Having lived through that experience gave me the idea the other night to wrap a pair of yoga pants around my neck. Perfect! I was able to sleep through the night wearing that “brace” around my neck. My neck got much better because the brace took weight off my neck. So now I am sleeping with the pants around my neck every night!

Do you have a childhood memory where you wondered what in the world your parent or parents were thinking?

 

 

75 Comments

Filed under #amrevising, #AmWriting, Family history, Memoir, Nonfiction, Writing

75 responses to “Learning from the Past (haha)

  1. Wow! I have no idea what your parents were thinking, but also it seems likes the doctor did not give very clear advice. No, I can’t think of anything like that happening to me. Kind of the opposite actually–a couple of times when I was bullied, and I don’t even remember telling my mom about it, she talked to the school and fixed things.
    Hope your neck feels better soon!

  2. I feel so bad for that little girl with the giant towel donut around her neck. And yes, I have plenty of childhood memories that call to mind: What were my parents thinking?!? Truth be known, as hyper-attentive as I was to my daughters (and I was uber-hyper-attentive), I’m sure they can point out a few of those childhood moments involving me, too. It’s difficult being a parent. It’s difficult being a human.
    But I love that your grown-up self wraps those yoga pants around your neck without a second thought (albeit with a memory or two)! We carry on, by god. Somehow, we carry on.
    I hope your neck is feeling better real soon. Take care. xo

  3. I’m stunned the doc didn’t give you (or prescribe) a legitimate neck brace of some sort. I was only really sick one. It was a really bad ear infection and I was out of school for 3 weeks. I went to a Catholic school and I heard they were saying all sorts of prayer and rosaries for me. I got into a pleasant routine at home that it was hard to go back to school. I also didn’t miss the heated oil my mother used to try to fix the earache at the start of it all.

  4. A sign of the times perhaps? I had a similar experience – injured my neck in a diving accident. My mom sent me to a movie with my sister while we waited for the doctor to review the test results. When I got home, a flustered mom explained that I had damaged vertebrae and needed to lie flat. Found out years later that they wanted to hospitalize me and put me in traction but my Mom said No; she could handle it. What the heck?

  5. ⭐️⭐️⭐️⭐️⭐️

  6. Beautifully written piece – What strikes me about your childhood memories are the scents – vividly recalled.

    I agree with others who suggest that in hindsight, it appears the adults dropped the ball, but then again, it was the times. When I was 10, in the mid 60s, I fell off the second floor balcony. Mom called the MD, he asked a few questions, and that was that. The family continued with their evening plans of attending the drive in theatre.

  7. Times were different in their day. I know my parents thought much the same as yours. Well-meaning, but ….

    • It must be. I have a theory that it’s not just when our parents were born but when their parents were born as well. Their own training as parents could be from a really early generation if one of the generations is significantly older. I’m glad it’s not just mine!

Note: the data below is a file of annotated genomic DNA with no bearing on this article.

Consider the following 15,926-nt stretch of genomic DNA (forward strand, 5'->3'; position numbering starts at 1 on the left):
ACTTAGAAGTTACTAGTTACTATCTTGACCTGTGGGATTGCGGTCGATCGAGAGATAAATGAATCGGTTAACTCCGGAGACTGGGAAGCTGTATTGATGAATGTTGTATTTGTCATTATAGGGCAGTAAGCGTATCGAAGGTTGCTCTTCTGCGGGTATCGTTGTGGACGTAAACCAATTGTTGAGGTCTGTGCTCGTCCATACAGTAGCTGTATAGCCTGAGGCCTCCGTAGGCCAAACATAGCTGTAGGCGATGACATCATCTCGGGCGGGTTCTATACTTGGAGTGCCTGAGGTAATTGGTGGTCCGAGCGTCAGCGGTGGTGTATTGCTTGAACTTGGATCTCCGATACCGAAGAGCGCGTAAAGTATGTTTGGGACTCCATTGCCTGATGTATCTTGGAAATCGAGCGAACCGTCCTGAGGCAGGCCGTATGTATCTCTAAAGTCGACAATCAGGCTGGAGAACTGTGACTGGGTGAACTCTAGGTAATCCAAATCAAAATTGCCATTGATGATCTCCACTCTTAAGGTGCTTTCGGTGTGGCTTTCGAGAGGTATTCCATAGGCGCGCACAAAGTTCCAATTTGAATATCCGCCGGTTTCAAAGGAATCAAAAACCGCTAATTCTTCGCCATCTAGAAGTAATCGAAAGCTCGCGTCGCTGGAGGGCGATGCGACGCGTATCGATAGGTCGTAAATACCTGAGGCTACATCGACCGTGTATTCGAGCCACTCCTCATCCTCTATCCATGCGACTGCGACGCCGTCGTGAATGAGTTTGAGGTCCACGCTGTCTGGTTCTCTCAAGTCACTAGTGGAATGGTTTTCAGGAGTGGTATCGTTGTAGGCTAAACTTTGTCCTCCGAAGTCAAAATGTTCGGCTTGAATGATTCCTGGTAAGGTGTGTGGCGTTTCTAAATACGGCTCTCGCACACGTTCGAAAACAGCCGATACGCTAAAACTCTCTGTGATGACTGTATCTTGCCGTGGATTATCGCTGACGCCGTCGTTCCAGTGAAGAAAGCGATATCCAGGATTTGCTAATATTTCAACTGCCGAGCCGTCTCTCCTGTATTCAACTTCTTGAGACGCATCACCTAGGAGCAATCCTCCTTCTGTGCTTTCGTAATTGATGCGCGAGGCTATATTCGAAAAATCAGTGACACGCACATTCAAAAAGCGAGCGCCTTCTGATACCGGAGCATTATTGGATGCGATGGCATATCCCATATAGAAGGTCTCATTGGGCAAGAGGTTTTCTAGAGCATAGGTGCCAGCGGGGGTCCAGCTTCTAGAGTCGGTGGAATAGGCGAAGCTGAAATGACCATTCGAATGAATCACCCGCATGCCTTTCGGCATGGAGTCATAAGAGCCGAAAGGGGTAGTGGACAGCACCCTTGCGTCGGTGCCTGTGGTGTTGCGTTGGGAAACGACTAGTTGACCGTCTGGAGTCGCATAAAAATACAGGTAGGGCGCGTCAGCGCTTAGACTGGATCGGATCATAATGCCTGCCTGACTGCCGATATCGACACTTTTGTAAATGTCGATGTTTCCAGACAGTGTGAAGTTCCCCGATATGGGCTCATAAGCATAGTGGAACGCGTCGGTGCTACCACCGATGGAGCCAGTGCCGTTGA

8. What a painful memory. I feel very lucky that I never had a big injury like yours.
    I think that now that I am older, I am seeing some things through my parents’ eyes. Twice when I was young, I needed stitches — once when my brother accidently hit me in the face with a golf club and once when my sister chopped my hand with a carving knife (not knowing it would actually cut me). The first time, I was seven, and under no condition would I let my dad put stitches in my face although stitching was part of his job as a dentist. I cried and insisted that we see a doctor. The second time I relented, but with tears and complaints. Dad’s two or three little stitches were just fine. I recall having been very afraid when I sustained those injuries, and I now know that I had nothing to fear.

    • I would have been Terrified!!!! You poor dear! Someone I know who is a vet used to X-ray his kids’ injuries with the veterinary X-ray. To my mind it’s not the equipment—it’s who reads the x-ray that’s important.

  9. Such a terrible happening to your poor neck and psyche. The things our mothers say that live indelible impressions on our minds. Bless your heart. Take care, my friend.

  10. In my day parents and kids seem to operate on a different planet. Whenever I tried to complain I always got a “suck it up.” Kind of speech. I remember getting stabbed in the leg with a sharp stick. I didn’t bother to report it since it was close to my parts. Eventually, it turned to blood poisoning which I needed to report. (A shriek and car ride to the doctor followed quickly.) Glad your neck is better.

  11. That must have been such a tough experience for a kid. (I was terrified of that vaulting horse in gym.) My mother was always very careful with our injusries and illnesses. The only “what was she thinking” that I recall from childhood applied to me. I hope your neck is feeling better!

  12. Yoga pants sound *so* much more comfortable than a beach towel. Good choice, Dr. Luanne. 😉